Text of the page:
Ms. Brooks grew up in Bronxville, N.Y., and Palm Beach, Fla., the younger of two daughters of Stephen Cutter, a real estate broker, and Elizabeth Stewart, an interior designer whom Ms. Brooks remembers wearing Alaïa to teach Sunday school. (Amanda’s older sister, Kimberly Cutter, is a novelist.) She attended public elementary school, then Horace Mann and Deerfield Academy, where she was a New England diving champion. While majoring in photography at Brown, she roomed with Patricia Lansing, a daughter of Carolina Herrera, for two years. She also briefly dated Alexander von Furstenberg, the son of Diane, who soon became what Ms. Brooks called “my fashion fairy godmother.” “It had nothing to do with Alexander,” Ms. von Furstenberg said of the bond between the two women. “But I have always had that special complicity with Amanda because of how we started.”
She added: “When I met her, she was very kind of WASPy and I didn’t even think she was that pretty. But I loved watching her grow. She learns, she absorbs, she’s very entrepreneurial and she’s very nice.”
The two women had lunch a few years ago, and Ms. von Furstenberg agreed to write a foreword to Ms. Brooks’s book. “She told me, ‘It’s time for you to figure out who is Amanda Brooks,’ ” Ms. Brooks said. “ ‘Not Amanda Brooks who works for so-and-so. It’s time to define yourself as a woman.’ ”
Ms. Brooks has never been shy about attracting powerful mentors. Her career started with an internship with Patrick Demarchelier, the fashion photographer, after she approached him at a French restaurant on the Upper East Side. Then there was a stint at the Gagosian Gallery, secured after chatting up Larry Gagosian, its founder, at a shoe store in the same neighborhood.
After working for Tuleh and Hogan, the leather-goods company, she consulted and then became director of fashion for the agency William Morris Endeavor, working with more mainstream brands, like Revlon and American Express. “Amanda is a complete person,” said her boss there, Mark Dowley, former chief executive of the agency’s marketing division. “Because she’s so pulled together, she’s incredibly disarming, but that can also be very intimidating.”
Ms. Brooks’s friends, though, described her as down to earth. “She’s a jock,” said Amy Astley, the editor of Teen Vogue, who is also married to an artist, the sculptor Christopher Astley, and got to know Ms. Brooks in the North Fork, where she also has a home. “She’s the girl who is swimming in the sound in April. She’s not a prissy fashion girl at all.”
Ms. Feinstein agreed. “Amanda is fearless,” she said. “If she decides to do something, she isn’t worried about what people might think.” She added: “She’s incredibly genuine. It’s hard for people to realize that someone like her is actually how she is. People want to dislike her because they can’t believe she’s had all this.”
At Barneys, though, Ms. Brooks faced challenges for which her charmed life might not have prepared her. She was part of a new management team, led by Mr. Lee and including Daniella Vitale, a veteran of Gucci, and Dennis Freedman, formerly of W magazine, that has tried to carry out a mandate to reinvent the store — an uphill battle.
“These last few years have been the golden age of luxury,” said Howard Davidowitz, a retail consultant. “During this golden age, Barneys has been a train wreck. It’s sort of undeniable. It’s almost in bankruptcy. Why is that?”
His theory: “From a merchandising point of view, they focused themselves out of business. If you have a big store, you have to have a wide range of customers. Otherwise, you won’t do enough business. They were way further out on the fashion curve, and that means much more risk.”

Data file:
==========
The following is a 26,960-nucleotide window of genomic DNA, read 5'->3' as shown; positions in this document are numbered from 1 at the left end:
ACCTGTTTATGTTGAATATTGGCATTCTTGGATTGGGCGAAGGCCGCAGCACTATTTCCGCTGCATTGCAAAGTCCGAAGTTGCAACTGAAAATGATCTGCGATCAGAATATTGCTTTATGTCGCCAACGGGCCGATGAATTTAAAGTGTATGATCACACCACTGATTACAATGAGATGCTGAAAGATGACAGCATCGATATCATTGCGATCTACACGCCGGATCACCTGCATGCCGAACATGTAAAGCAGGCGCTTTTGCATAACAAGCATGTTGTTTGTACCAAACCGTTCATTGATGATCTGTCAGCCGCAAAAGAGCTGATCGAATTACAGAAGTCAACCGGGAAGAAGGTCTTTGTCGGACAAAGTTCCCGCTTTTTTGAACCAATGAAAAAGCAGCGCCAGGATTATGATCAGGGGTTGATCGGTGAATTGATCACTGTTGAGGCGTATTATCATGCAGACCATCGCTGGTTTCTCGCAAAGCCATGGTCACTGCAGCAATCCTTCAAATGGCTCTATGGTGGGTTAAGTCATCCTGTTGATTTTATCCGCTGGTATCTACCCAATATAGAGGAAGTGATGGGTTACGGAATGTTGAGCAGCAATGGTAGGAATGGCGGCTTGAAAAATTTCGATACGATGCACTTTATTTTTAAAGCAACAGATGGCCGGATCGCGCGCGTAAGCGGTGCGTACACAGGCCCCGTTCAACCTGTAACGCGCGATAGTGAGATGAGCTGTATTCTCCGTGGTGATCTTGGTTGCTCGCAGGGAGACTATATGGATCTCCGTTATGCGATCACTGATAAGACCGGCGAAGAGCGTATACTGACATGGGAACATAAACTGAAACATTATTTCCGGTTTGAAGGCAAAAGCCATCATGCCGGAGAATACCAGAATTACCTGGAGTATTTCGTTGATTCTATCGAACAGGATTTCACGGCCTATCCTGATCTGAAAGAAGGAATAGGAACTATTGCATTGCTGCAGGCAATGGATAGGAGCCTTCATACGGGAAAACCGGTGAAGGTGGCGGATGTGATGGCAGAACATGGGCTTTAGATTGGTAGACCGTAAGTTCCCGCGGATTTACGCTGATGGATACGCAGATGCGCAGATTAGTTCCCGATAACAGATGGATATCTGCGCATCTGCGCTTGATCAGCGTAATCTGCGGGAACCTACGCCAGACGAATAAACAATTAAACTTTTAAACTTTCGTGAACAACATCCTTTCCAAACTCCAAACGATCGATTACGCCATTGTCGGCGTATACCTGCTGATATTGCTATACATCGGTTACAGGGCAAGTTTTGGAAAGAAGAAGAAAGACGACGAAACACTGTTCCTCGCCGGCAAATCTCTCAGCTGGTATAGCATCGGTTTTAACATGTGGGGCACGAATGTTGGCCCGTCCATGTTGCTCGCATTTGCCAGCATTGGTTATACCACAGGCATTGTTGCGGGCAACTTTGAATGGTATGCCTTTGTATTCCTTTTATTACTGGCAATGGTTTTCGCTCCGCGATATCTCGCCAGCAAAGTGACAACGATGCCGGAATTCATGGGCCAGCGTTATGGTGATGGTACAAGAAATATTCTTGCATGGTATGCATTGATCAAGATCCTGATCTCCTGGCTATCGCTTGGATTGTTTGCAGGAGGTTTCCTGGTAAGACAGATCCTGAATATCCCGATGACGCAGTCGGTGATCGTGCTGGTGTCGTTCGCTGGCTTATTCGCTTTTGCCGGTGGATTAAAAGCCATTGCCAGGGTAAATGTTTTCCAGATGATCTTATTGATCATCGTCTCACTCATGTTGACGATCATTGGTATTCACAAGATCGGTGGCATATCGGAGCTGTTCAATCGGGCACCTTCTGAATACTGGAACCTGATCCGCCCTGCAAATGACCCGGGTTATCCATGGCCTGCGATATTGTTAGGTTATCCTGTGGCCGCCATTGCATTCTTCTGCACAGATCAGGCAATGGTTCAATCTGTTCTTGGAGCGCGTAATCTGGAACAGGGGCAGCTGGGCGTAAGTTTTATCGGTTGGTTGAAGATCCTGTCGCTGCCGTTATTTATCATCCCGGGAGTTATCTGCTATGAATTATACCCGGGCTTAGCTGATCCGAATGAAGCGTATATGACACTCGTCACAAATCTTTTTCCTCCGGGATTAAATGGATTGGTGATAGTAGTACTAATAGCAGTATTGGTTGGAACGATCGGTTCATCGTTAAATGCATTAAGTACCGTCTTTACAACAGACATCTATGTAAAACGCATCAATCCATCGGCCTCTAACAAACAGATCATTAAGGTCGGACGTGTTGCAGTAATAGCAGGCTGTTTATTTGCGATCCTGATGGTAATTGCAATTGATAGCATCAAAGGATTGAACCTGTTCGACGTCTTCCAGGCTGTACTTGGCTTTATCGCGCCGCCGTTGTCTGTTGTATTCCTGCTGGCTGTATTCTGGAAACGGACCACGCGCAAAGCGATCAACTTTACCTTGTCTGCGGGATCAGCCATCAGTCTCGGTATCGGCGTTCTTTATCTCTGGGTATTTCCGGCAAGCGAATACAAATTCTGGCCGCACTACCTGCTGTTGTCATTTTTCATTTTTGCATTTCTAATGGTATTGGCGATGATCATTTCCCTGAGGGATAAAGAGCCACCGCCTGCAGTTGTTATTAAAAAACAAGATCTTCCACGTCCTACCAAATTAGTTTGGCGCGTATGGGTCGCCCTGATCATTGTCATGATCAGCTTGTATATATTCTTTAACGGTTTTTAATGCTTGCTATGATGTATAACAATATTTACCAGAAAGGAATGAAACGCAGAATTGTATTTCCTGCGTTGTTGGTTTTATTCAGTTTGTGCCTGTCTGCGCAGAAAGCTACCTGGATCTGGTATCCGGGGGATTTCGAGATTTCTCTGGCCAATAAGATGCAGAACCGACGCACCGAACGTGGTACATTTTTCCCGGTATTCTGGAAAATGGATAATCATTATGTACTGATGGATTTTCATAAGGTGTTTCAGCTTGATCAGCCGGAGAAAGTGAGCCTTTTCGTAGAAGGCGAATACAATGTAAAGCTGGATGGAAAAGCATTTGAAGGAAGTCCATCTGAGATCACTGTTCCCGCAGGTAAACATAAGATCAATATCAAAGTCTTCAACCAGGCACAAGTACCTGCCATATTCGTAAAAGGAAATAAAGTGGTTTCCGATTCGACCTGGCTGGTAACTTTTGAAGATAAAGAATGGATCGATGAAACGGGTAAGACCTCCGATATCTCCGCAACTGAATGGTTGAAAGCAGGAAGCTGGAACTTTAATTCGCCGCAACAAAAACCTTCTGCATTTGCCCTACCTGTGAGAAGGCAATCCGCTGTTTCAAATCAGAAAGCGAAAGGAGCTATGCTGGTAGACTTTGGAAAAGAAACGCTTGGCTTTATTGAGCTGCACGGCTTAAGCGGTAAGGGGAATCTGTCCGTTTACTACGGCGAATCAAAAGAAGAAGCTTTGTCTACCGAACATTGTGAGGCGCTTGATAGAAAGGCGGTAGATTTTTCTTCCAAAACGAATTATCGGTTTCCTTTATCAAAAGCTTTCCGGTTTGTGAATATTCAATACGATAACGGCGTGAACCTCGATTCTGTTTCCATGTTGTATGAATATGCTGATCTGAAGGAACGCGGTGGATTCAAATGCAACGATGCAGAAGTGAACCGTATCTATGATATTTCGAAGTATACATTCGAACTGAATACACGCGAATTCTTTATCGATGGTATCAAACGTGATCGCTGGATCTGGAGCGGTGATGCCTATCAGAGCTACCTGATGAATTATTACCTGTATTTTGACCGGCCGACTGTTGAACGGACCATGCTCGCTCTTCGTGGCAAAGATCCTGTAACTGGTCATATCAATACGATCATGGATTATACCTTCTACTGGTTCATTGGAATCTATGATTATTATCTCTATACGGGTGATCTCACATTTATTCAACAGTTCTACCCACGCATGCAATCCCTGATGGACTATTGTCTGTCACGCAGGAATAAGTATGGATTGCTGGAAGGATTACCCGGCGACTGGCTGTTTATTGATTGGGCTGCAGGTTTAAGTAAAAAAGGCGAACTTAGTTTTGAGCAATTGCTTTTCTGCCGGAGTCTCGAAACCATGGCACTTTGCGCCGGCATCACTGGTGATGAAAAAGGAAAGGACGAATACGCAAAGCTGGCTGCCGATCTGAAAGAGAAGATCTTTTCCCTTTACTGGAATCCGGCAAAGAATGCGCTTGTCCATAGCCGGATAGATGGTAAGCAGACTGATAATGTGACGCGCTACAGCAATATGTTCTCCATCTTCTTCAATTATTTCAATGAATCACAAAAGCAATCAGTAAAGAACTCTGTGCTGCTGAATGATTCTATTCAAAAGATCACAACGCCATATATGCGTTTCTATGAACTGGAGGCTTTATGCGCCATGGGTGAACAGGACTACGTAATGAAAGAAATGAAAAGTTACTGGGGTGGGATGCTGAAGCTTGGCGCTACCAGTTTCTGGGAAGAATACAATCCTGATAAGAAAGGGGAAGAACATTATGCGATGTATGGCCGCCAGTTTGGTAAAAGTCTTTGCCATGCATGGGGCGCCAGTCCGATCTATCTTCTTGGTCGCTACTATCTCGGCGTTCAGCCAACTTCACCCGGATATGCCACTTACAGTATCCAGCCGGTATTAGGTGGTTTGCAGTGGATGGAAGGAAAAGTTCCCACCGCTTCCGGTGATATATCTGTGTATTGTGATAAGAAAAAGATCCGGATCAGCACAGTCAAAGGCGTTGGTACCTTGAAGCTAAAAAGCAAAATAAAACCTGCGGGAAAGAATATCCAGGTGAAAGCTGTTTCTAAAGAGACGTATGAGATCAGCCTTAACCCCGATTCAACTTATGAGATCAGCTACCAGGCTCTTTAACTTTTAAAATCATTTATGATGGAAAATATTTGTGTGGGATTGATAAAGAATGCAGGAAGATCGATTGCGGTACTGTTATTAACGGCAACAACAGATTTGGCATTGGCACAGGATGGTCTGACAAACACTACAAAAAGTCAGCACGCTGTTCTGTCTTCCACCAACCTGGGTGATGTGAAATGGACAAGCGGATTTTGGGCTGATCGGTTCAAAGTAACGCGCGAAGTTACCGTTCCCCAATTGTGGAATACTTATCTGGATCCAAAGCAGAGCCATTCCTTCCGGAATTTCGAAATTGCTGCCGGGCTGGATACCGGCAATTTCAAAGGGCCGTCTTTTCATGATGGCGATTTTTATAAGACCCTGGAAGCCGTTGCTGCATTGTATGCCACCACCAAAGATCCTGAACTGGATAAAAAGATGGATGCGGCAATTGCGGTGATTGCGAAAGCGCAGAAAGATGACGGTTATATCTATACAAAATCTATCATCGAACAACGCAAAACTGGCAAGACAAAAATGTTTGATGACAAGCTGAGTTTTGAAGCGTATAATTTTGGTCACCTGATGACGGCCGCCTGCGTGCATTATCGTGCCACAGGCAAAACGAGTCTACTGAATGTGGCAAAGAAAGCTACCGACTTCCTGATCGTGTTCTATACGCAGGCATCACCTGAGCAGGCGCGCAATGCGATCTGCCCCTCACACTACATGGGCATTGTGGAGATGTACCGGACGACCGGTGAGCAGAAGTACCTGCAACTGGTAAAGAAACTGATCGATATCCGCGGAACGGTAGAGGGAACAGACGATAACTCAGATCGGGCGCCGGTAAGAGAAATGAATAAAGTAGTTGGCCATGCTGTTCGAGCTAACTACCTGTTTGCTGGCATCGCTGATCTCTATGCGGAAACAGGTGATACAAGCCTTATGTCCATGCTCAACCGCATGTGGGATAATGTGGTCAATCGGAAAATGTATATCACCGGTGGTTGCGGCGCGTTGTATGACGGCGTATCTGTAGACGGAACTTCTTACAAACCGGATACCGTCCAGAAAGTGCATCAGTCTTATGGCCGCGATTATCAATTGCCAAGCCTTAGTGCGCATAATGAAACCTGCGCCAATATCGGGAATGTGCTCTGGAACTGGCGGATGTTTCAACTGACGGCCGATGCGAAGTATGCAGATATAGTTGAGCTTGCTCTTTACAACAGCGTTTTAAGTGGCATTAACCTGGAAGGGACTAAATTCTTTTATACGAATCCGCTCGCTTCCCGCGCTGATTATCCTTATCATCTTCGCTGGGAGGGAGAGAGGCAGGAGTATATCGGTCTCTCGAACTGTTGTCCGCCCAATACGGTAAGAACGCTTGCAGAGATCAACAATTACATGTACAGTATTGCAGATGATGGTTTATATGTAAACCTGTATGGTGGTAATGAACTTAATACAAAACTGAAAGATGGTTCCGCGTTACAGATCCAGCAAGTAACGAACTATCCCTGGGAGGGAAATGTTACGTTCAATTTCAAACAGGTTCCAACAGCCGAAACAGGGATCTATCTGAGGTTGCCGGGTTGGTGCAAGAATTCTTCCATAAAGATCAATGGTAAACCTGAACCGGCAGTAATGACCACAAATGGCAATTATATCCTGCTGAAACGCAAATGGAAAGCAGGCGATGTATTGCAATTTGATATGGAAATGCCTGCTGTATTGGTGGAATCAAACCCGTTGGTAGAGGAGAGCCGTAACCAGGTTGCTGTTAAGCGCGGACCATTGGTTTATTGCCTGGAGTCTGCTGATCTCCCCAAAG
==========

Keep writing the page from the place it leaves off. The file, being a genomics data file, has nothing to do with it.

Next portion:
On May 7, after Ms. Brooks’s departure, Barneys announced that Perry Capital had become the new majority owner after a debt-for-equity deal.
Not that this is Ms. Brooks’s concern any longer. Instead, she is facing the challenge of branding herself just as the extended Brooks clan seeks greater privacy. (Through her, Christopher Brooks declined to be interviewed.) Ms. Brooks acknowledged that she was self-conscious posting on Twitter about herself, rather than a brand or a company, and that one of the qualities she most admired about Ms. Drummond’s work was that “she doesn’t exploit her children and husband.” But, “I love Instagram,” she said. “I love just posting a photograph and not saying anything.”
What kind of dispatches will be coming from Oxfordshire, where Ms. Brooks said she had spent most of her time on visits wearing jodhpurs? “It’s about a different perspective of living on a farm,” she said. “I’ll be looking for style, of course, as I do now. It might be the way I arrange a cheese plate, or how I arrange the flowers in a guest room.”
While Ms. Brooks refused to discuss the investigation rocking her extended family, she underscored her own toughness, telling of how four years ago, between fashion stints, she trained five months to push a dog sled 250 miles in Arctic Norway to raise money for charity.
“I’m adventurous,” she said. “I’ve always done well in situations that were unfamiliar to me. I’ve thrived on them.” A little bit of a chameleon? She lit up. “I’m not a little chameleon,” she said, “I’m totally a chameleon.”
Though it’s not yet clear that she can blend in entirely with the common folk. “If Amanda has one Achilles’ heel, it’s maybe not knowing how to play every situation,” Mr. Dowley said. “Not everybody knows what’s the latest thing in Vogue.”
But Ms. Brooks said she’s determined not to disappear. “I’ve just been programmed,” she said. “I’m success-oriented.” Mentioning plans for a second book, which will focus on stories of inspiration and influence over her 20-plus years in the fashion business, she mentioned the science lectures she loves at Rockefeller University, her collection of vintage books and being inspired by the work of the Pulitzer Prize winner Siddhartha Mukherjee.
“I’ve spent my entire career devoted to the vision of others,” she said. “This year away is for introspection. For myself.”